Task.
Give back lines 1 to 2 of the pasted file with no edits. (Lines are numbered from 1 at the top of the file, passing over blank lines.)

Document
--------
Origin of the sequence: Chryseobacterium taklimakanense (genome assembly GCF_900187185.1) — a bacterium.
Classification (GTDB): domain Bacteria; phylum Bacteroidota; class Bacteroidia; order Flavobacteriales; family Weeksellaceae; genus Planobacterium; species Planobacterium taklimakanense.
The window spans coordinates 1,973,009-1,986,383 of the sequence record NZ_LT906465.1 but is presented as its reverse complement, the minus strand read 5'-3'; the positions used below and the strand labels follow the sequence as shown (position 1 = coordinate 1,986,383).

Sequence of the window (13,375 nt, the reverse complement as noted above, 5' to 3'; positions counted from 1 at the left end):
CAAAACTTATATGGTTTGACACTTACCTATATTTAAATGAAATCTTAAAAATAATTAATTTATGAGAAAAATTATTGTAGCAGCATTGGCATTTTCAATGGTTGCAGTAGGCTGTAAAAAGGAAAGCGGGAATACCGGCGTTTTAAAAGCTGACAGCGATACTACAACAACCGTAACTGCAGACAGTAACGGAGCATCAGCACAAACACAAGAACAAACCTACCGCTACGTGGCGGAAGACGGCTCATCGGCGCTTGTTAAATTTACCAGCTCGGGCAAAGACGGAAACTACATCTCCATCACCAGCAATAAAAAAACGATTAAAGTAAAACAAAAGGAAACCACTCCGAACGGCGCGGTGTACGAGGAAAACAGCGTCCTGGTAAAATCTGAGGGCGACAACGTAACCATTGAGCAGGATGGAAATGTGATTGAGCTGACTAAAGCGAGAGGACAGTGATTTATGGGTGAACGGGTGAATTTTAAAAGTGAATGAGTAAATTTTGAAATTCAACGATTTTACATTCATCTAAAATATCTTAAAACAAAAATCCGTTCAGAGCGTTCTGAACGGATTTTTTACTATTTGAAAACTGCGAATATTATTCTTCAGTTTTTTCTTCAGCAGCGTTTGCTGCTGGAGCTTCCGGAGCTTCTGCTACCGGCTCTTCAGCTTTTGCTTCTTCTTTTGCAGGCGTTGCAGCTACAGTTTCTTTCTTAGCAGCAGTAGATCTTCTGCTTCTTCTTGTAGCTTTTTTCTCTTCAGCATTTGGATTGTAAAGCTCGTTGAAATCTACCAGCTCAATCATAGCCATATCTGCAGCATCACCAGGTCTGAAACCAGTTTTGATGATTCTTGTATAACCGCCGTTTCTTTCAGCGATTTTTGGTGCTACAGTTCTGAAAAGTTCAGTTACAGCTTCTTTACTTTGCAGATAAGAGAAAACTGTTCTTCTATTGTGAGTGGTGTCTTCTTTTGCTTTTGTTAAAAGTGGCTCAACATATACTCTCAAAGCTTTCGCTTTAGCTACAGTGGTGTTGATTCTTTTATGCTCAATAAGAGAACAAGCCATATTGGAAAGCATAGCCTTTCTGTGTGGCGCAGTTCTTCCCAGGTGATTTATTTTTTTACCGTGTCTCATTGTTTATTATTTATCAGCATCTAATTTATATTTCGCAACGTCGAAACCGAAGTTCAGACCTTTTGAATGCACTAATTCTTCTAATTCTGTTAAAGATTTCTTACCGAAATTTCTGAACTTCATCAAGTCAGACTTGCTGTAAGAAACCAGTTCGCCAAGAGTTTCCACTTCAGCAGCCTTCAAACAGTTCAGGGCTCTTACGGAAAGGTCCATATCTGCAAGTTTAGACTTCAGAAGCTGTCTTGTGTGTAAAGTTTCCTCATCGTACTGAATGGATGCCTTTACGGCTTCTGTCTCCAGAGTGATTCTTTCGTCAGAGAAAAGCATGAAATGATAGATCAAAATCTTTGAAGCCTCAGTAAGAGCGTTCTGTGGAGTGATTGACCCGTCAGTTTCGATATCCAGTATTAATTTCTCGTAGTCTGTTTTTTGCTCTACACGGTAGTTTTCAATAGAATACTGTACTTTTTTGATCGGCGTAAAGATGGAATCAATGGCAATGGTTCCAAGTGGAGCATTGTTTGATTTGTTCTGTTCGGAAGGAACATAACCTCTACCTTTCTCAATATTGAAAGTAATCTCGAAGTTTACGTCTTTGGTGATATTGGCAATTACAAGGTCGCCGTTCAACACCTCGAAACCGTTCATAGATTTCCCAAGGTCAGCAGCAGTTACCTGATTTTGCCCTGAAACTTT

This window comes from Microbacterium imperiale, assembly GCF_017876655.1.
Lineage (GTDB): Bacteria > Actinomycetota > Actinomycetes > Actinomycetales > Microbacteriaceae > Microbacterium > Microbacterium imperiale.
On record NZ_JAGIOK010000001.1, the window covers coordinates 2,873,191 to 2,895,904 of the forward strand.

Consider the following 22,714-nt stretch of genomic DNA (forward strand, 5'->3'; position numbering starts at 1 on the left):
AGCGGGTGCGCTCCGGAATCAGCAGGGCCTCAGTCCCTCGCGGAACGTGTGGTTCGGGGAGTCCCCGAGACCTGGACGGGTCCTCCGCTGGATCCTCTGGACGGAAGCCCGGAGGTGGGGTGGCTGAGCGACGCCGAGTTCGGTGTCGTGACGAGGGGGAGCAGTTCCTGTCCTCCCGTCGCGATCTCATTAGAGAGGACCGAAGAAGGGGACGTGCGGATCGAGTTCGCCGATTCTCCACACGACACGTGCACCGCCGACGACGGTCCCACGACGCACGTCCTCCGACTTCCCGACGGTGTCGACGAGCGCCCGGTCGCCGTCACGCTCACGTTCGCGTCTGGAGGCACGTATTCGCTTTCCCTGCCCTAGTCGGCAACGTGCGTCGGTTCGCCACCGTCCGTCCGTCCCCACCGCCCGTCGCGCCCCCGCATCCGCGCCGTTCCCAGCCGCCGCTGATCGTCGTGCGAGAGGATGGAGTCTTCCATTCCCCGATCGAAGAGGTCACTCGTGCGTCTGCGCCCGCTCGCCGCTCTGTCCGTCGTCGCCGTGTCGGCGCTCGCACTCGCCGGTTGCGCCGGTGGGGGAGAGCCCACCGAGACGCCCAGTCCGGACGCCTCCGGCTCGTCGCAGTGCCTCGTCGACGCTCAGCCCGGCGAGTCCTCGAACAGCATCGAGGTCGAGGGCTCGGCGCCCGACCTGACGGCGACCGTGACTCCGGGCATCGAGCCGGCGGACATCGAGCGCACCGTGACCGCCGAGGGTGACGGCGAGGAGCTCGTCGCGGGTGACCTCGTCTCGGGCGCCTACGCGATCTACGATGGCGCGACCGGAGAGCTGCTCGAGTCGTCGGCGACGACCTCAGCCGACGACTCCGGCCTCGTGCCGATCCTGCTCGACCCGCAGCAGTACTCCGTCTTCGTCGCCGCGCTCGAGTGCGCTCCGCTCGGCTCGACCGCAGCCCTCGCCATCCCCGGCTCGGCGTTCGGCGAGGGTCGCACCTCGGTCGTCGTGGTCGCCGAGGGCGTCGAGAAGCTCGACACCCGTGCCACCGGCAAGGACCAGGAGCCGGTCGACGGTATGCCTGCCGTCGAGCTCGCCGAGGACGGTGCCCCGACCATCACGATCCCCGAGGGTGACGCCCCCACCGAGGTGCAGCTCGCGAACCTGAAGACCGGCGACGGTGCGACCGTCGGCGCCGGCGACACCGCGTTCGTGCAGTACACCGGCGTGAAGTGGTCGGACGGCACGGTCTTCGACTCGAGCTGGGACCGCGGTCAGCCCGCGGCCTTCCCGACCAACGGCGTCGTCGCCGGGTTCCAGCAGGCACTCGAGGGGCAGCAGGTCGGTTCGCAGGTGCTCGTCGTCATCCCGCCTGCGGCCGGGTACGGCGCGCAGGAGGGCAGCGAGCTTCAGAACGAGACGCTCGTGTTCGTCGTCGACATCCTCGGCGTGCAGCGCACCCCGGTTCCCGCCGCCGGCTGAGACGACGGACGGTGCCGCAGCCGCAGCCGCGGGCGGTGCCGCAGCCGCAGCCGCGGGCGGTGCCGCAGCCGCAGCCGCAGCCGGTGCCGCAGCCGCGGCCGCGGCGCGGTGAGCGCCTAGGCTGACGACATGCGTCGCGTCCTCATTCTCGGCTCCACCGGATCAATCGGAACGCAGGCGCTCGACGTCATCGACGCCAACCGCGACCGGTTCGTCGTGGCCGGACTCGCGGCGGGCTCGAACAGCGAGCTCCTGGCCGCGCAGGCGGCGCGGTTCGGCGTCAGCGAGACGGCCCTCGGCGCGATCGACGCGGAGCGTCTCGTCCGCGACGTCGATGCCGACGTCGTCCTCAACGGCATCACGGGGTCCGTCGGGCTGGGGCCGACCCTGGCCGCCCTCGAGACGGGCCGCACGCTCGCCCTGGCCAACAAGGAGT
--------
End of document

Origin of the sequence: Chryseobacterium taklimakanense (genome assembly GCF_900187185.1) — a bacterium.
Classification (GTDB): domain Bacteria; phylum Bacteroidota; class Bacteroidia; order Flavobacteriales; family Weeksellaceae; genus Planobacterium; species Planobacterium taklimakanense.